“They used to want just operational capabilities, but now, they really want you to understand the industry, the level of urgency and to provide value-added services beyond the ability to just support the environment,” Sanchez said, adding that retailers want MSPs who can deliver to expected outcomes. “You have to start aligning yourself with that thinking and that mindset and to provide full lifecycle thinking around a technology stack.”

2. IoT

Retailers generally have some endpoints already deployed, such as point-of-sale systems, yet retailers could benefit from expanding their IoT environments to include more endpoints that help them mature their operations, April said, noting that MSPs delivering such capabilities could benefit their clients’ and their own bottom lines.

For example, MSPs could help retailers deploy IoT systems that use sensors and intelligence to support better inventory control.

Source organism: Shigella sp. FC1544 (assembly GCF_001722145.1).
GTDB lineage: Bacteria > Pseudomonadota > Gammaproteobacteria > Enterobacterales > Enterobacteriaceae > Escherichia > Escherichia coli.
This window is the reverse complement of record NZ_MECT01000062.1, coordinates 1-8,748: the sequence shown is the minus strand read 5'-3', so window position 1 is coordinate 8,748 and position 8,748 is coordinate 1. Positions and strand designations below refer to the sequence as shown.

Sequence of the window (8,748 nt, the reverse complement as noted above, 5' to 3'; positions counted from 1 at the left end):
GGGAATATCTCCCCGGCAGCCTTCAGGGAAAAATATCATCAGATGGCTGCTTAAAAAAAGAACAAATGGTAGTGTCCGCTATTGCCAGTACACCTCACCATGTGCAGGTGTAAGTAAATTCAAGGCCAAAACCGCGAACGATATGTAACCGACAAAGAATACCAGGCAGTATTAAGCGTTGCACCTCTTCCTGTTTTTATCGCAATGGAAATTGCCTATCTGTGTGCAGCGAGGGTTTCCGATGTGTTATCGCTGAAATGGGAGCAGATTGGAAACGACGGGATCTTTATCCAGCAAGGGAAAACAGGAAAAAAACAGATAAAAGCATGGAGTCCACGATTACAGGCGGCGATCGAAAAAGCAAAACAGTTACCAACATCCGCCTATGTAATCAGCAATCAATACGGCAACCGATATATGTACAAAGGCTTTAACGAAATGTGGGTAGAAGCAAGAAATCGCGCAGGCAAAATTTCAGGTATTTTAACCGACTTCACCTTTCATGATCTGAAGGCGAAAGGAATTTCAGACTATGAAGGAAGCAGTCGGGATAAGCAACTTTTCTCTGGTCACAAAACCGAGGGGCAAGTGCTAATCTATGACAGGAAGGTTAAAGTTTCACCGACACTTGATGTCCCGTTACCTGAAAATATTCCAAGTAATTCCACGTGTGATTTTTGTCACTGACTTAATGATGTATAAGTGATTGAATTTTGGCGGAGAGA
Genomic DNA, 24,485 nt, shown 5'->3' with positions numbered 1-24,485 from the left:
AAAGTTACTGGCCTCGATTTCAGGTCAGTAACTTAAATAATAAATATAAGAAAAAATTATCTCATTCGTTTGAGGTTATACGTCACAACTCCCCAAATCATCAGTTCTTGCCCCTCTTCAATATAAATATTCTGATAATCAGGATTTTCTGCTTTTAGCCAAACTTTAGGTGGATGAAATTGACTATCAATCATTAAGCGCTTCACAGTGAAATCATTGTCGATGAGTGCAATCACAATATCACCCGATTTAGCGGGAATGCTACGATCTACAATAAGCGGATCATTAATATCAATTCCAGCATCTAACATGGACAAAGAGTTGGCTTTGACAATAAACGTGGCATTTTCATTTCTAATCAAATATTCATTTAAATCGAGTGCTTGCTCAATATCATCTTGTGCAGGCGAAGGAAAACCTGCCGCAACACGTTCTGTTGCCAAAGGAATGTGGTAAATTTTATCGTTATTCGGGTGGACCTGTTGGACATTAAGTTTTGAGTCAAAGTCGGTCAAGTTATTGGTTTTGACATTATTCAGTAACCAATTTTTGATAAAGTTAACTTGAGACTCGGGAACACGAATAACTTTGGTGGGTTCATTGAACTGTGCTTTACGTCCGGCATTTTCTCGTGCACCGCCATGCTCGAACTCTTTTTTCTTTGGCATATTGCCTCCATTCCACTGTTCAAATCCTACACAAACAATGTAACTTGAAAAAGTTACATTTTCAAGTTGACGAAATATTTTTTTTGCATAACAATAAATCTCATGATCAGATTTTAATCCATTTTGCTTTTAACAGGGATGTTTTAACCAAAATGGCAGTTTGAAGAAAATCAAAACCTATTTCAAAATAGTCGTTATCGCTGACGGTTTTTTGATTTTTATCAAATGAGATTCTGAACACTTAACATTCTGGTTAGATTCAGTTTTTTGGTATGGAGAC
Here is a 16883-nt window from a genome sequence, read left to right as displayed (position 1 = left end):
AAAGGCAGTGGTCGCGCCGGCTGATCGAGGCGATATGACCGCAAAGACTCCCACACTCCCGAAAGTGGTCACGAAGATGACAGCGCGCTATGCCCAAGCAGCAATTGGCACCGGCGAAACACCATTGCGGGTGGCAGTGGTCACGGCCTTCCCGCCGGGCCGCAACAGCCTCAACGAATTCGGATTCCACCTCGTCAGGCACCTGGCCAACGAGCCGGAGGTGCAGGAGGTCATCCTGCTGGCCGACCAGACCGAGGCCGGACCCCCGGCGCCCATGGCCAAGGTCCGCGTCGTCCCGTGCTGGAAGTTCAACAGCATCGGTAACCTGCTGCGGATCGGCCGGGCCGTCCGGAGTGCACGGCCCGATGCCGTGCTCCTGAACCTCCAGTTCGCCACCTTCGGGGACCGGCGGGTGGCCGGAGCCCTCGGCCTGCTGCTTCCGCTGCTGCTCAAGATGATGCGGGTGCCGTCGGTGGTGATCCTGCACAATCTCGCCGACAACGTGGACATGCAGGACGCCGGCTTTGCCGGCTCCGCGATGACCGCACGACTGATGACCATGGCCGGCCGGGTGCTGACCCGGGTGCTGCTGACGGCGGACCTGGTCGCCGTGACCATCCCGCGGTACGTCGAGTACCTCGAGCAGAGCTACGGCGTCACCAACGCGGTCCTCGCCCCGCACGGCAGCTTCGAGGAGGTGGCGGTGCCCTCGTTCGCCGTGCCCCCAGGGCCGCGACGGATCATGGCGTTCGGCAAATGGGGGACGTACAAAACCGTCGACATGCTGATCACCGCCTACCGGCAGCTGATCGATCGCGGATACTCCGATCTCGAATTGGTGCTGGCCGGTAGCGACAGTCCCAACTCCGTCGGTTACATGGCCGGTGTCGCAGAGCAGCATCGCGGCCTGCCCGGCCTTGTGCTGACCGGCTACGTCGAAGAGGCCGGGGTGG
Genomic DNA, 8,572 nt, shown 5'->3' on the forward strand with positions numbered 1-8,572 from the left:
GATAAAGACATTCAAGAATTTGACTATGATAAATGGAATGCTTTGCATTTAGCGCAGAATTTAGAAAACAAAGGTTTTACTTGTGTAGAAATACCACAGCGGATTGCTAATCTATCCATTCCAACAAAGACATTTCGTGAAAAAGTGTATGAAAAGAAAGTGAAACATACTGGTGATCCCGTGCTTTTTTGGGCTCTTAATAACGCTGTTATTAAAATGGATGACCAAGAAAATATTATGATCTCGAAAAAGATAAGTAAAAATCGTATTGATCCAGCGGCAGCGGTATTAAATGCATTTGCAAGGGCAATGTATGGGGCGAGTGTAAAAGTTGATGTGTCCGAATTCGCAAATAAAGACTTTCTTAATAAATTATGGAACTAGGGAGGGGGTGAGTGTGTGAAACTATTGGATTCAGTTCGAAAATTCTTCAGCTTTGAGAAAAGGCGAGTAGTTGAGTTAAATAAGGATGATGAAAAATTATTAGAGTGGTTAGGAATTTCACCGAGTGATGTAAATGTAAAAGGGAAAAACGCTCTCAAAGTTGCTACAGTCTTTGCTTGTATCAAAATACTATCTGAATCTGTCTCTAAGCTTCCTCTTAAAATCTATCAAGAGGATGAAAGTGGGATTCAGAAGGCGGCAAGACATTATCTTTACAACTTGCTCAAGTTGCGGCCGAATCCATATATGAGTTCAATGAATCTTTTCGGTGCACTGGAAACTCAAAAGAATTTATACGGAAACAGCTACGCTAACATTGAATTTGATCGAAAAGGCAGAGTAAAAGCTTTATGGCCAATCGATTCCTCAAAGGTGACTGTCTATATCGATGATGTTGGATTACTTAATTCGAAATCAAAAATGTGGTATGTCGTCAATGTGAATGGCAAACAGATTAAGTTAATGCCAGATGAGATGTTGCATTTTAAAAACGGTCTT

3. Data

MSPs have additional opportunities in a related area: to help retailers derive more value from their data — whether that data is coming from endpoint devices such as IoT or other sources — boost revenue, cut costs and scale.

More critical, however, is the ability for MSPs to help retailers bring data and data analysis into the systems “to make data-driven decisions that support the customer,” said Shawn Mills, president of Lunavi, an MSP and technology consultancy. “Without that back-office connection to customer experience, it just crashes and burns.”

4. Customer experience